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O'Connor hails role of global law

WASHINGTON — Justice Sandra Day O'Connor extolled Wednesday the growing role of international law in U.S. courts, saying judges would be negligent if they disregarded its importance in a post-Sept. 11 world of heightened tensions.

In a 15-minute speech at Georgetown law school, O'Connor made no mention of the health of Chief Justice William H. Rehnquist, 80, who was hospitalized this week for thyroid cancer and is expected to return to work Monday. There also was no additional details from a court spokeswoman on his condition Wednesday.

O'Connor said the Supreme Court is increasingly taking cases that demand a better understanding of foreign legal systems. A recent example was last term's terror cases involving the U.S. detention of foreign-born detainees at Guantanamo Bay, Cuba, she said.

"International law is no longer a specialty. . . . It is vital if judges are to faithfully discharge their duties," O'Connor told attendees at a ceremony dedicating Georgetown's new international law center.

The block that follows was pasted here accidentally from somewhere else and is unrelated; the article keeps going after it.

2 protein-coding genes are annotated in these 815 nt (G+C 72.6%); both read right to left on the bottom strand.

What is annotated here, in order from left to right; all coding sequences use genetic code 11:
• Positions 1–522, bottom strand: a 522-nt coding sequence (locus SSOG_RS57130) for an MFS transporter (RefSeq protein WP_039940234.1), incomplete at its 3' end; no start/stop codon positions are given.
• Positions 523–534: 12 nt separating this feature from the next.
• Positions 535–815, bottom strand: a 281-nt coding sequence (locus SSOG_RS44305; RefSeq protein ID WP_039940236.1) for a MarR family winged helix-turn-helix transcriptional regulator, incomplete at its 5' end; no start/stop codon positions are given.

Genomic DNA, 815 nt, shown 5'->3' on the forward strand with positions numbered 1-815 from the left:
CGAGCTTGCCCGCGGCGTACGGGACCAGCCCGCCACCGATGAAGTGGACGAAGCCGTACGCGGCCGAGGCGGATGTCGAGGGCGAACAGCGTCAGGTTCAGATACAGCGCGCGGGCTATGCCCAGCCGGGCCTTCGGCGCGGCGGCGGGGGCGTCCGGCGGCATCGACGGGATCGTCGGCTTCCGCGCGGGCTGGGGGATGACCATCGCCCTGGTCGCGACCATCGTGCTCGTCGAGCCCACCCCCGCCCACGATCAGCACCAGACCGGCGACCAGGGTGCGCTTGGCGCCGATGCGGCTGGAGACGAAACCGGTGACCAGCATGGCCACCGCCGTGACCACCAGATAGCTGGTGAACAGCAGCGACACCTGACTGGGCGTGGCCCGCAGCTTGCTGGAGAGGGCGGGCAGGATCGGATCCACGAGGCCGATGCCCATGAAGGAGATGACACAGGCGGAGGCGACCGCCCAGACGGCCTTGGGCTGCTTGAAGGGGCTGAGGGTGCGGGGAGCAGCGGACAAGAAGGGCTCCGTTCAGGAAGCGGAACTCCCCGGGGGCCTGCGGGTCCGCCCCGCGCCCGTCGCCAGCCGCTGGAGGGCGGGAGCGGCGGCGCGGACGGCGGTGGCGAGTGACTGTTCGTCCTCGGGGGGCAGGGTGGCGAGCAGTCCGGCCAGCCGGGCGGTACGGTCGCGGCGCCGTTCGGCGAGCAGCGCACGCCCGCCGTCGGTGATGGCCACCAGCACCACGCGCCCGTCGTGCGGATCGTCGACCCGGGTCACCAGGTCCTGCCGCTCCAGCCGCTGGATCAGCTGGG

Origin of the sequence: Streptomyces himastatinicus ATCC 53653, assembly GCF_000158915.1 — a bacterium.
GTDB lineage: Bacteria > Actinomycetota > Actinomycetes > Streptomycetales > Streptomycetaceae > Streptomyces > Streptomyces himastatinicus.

"Since Sept. 11, 2001, we're reminded some nations don't have the rule of law or (know) that it's the key to liberty," she said.

Later this term, the Supreme Court will decide the constitutionality of executing juvenile killers. The case has attracted wide interest overseas, with many foreign nations filing briefs pointing to international human rights norms as a justification for outlawing the practice.

O'Connor, who is expected to be a pivotal vote, didn't mention the case but said recognizing international law could foster more civilized societies in the United States and abroad. "International law is a help in our search for a more peaceful world," she said.

The 74-year-old who battled a 1988 bout with breast cancer also did not discuss any potential retirements by her colleagues, a topic of much discussion after the surprise announcement Monday of Rehnquist's hospitalization.

Instead, O'Connor said she looked forward to working with many Georgetown students and faculty who might eventually become Supreme Court clerks or argue cases before the justices.

"I look forward to many contacts with you in the years ahead. You will be very good neighbors indeed," she said.